How to Begin a Project With Your Lawyer

I was working on an international dealership project with a long time client this week, and something caused me to ask – why is there mention in this email string of a third party that isn’t part of our deal?  Oh, my client responded, you remember that we work with them and they get a piece of each deal “like this” – meaning not like their standard deal.  In fact, it’s been 4 years since we worked on the contract with the third party, and we haven’t worked on a deal “like this” since then (although we’ve worked on many that were not like this) – so, no, I didn’t remember.  Thank goodness I asked about the third party’s involvement, because it was not evident from any other information my client had provided so far, and without knowing this, I could have missed some key issues.

What does this scenario tell me?  It tells me that even in longstanding attorney-client relationships (and maybe especially in those relationships – since sometimes clients forget that the lawyer has many other clients and is not immersed in the client’s business 24/7), we need to always focus on the basics of the deal.  This starts with a detailed description from the client of all relevant facts, circumstances, concerns, interests, etc., and a specific identification of the ultimate business objective.  Next, the attorney should restate his or her understanding of the deal, and ask any specific questions and gather any specific information necessary to fully understand the project and properly advise the client.  This exchange between client and lawyer may be verbal or in writing, but the point is, when it’s complete, the attorney should be clear on what’s happening and what’s most important to the client.

The above process may seem obvious or even tedious, but I can assure you that it will better protect the client’s interests than the “ready, fire, aim” approach that is often the case.  An added benefit is that it will reduce legal fees and the time it takes to consummate your deal – it’s a real win-win.

Buying Local Doesn’t Just Mean Produce

Everyone talks about the advantages of buying local – typically referring to produce and other food products.  However, you can enjoy many of the same advantages when you “buy” your legal services locally – and here’s another that you don’t usually get with locally sourced food – most local attorneys cost substantially less than their out-of-state counterparts for the same or better quality.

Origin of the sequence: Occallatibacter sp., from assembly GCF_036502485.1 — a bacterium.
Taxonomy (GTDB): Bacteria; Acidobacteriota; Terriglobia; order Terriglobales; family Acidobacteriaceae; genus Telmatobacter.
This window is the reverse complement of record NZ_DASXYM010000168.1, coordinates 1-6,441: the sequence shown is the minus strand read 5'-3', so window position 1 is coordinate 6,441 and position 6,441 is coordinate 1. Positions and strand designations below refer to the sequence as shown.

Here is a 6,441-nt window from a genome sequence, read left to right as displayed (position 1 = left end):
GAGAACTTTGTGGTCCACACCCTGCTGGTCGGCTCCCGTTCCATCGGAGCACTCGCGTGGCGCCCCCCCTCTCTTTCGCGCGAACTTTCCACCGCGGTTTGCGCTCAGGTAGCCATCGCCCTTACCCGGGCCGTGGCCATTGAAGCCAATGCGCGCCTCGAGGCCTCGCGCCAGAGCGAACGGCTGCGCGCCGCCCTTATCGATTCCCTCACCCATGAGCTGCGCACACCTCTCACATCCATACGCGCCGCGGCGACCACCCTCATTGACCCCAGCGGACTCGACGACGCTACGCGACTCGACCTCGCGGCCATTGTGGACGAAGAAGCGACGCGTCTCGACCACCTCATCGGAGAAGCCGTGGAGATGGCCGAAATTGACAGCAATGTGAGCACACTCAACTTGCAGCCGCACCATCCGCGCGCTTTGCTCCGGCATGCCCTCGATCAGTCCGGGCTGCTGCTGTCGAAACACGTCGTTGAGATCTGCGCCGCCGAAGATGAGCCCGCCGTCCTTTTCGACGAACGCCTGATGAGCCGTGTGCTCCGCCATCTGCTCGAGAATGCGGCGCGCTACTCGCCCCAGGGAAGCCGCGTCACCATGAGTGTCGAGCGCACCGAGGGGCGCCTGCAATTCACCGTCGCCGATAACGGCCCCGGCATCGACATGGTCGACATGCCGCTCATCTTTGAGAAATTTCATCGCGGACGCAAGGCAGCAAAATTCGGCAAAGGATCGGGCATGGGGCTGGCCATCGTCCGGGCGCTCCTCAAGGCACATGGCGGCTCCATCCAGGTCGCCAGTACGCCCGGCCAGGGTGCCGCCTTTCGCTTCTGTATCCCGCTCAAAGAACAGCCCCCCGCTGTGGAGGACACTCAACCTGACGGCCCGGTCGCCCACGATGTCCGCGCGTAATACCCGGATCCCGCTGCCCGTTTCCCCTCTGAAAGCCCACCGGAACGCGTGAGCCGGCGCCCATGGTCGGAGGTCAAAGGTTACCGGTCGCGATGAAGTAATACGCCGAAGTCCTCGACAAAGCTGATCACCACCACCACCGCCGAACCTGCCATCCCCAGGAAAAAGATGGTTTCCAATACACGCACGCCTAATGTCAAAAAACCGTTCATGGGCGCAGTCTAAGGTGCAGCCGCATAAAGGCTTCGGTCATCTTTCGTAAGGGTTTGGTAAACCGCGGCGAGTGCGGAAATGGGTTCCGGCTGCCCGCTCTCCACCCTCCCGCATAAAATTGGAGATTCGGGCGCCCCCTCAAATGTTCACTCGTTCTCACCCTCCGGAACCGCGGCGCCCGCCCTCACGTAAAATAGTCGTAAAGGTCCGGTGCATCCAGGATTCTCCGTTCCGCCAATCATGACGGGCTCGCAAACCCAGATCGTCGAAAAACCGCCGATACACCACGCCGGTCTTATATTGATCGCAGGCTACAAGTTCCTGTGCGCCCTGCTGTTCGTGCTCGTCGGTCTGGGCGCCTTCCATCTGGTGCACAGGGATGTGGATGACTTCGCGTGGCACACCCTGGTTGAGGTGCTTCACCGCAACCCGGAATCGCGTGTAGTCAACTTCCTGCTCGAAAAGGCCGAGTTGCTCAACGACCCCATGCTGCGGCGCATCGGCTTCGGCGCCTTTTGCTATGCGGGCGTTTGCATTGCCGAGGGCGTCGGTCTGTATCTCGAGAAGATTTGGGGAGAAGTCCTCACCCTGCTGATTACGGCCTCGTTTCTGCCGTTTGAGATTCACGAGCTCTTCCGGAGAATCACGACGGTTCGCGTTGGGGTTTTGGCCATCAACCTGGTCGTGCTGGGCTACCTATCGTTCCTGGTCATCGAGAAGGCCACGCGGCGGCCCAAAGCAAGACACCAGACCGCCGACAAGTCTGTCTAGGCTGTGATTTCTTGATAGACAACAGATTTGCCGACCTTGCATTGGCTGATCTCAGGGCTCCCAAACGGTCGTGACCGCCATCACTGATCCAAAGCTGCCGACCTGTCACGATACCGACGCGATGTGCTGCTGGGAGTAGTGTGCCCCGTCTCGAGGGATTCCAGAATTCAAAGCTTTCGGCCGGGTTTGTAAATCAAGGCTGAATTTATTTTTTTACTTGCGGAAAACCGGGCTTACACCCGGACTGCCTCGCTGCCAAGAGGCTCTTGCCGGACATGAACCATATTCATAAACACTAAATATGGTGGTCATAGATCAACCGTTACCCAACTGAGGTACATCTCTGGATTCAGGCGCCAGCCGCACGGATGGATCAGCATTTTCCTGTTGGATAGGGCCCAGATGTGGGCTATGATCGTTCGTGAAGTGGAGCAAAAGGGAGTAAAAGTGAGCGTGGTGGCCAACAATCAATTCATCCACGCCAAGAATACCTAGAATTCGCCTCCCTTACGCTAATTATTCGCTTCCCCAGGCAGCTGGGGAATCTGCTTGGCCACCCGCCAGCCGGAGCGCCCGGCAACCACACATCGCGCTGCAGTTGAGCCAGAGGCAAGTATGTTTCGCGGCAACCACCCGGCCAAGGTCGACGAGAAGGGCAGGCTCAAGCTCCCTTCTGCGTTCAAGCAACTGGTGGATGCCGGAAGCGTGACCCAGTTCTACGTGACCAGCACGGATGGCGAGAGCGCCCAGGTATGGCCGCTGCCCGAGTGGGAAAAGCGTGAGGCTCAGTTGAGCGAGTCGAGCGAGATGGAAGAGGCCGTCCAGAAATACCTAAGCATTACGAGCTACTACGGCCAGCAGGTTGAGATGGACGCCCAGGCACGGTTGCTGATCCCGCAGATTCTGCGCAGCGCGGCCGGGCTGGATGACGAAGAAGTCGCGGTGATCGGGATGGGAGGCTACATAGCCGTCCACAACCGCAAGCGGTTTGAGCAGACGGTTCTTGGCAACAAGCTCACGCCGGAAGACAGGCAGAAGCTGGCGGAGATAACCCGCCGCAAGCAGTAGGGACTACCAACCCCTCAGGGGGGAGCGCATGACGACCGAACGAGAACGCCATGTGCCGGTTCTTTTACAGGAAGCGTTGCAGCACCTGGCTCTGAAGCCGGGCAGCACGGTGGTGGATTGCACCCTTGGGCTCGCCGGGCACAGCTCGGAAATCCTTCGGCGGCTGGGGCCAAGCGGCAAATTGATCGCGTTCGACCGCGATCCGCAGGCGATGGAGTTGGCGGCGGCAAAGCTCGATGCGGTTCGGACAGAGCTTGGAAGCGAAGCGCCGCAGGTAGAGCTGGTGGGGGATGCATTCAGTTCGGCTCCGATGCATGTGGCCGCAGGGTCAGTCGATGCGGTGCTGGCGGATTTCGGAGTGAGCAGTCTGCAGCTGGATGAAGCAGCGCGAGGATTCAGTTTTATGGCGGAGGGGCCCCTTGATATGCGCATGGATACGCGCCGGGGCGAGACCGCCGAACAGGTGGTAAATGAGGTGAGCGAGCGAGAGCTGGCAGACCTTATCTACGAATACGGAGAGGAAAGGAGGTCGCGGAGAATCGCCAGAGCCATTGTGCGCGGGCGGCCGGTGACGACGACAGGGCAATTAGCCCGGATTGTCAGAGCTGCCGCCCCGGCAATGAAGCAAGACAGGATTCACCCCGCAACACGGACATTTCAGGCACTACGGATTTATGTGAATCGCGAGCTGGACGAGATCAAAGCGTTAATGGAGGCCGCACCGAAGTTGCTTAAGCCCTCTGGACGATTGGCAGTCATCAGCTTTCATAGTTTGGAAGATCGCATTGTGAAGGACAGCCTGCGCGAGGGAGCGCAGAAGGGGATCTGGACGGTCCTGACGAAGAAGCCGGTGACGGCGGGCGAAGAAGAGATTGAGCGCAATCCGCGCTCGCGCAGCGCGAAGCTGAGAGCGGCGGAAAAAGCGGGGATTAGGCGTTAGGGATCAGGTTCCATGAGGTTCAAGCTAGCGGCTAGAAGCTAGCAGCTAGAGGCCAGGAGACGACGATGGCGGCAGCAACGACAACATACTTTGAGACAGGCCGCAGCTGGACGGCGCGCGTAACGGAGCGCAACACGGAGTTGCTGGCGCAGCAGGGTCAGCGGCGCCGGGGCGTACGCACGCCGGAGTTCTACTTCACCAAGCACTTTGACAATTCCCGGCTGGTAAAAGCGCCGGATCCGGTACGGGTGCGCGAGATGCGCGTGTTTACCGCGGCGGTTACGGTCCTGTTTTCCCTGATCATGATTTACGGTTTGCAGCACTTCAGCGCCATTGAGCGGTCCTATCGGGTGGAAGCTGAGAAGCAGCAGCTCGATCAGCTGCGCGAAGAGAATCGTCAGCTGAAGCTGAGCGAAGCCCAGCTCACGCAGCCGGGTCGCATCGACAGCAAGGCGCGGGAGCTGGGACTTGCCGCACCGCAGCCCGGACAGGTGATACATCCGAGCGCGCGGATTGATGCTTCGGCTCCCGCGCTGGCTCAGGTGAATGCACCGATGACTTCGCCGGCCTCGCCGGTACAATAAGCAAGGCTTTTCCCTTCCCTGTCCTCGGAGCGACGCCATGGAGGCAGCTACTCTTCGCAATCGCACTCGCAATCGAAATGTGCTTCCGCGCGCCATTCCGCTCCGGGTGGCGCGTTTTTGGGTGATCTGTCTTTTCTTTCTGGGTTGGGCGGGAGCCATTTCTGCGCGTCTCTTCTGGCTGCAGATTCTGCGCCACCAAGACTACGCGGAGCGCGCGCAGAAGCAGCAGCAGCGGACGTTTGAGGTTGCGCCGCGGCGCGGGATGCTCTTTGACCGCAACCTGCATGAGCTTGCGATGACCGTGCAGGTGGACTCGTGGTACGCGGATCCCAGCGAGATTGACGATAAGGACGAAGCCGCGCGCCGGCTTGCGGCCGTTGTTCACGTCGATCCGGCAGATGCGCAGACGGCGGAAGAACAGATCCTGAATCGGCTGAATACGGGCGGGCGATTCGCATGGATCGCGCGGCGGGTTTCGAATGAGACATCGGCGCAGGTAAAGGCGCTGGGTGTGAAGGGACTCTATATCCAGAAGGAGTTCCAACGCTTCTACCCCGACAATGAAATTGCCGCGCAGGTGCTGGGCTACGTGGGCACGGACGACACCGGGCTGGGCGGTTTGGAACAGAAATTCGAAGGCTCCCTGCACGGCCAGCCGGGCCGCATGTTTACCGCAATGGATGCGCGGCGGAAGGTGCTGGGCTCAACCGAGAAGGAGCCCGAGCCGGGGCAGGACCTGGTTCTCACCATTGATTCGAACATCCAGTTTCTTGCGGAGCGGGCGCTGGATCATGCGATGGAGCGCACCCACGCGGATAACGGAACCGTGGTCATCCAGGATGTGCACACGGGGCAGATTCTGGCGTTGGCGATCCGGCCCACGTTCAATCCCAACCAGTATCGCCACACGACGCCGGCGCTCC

So what are some of the advantages of buying local food products, and how do they apply to legal services?

  • Quality – it’s a common misperception that bigger out-of-state law firms somehow offer higher quality legal services.  I will unequivocally state that, other than extremely specialized matters that have less to do with size or location than  the relevant specialized experience of the individual lawyer (i.e., I’ve never analyzed what permits are required to transport plutonium in the territorial waters of Malaysia)  – your local Iowa firm (if you have the right one) will deliver higher quality legal services – especially when quality is measured (as it should be) by what you need to effectively and efficiently close the deal so that you can capitalize on the business opportunity without unreasonable risk and refocus your attention to running your business and making money (see also “Value” below).
  • Freshness/Availability – your local attorney is always here and available to meet – even at your facility when that’s important.
  • Knowing the Source – this is one of the most important advantages of working with your local attorney and saves you time, money and frustration.  I know my clients and what’s important to them, and they know me.
  • Unique Alternatives – this may be an advantage in foods, but unless you have extremely specialized or unique needs, it can be a disadvantage in lawyers.  I don’t mean it’s not important to fully understand and consider all relevant strategies and alternatives – of course it is.  But, have you ever heard the expression – “You ask what time it is and he makes you a watch?”  That’s what it feels like when you hire a Silicon Valley firm for a $3 million M&A deal and they deliver 400 pages of unnecessary documents filled with errors because they didn’t understand or care enough about you, your company or the deal, and then they send you a $300K legal bill.  A sale is sale – you don’t need to complicate things, unless the circumstances require it – and they usually don’t.
  • Selection – if you’re worried that your local firm will be able to handle 90% of your work, but may not be able to handle, e.g., your acquisition in Taiwan, find out if they’re associated with an international referral network.  We are, and with TerraLex we can handle deals in almost every country as seamlessly (or more so) as a large multi-national firm.
  • Value – ok, I know value isn’t typically viewed as an advantage of buying local – but the beauty of working with your local Iowa attorney is the services are always “in season” and readily available, and almost always are higher quality and at a substantially lower cost. This really is a win-win.

The next time you think about buying local, think about legal services – and if you’re considering the equivalent of buying Florida sweet corn in Iowa in August, think again.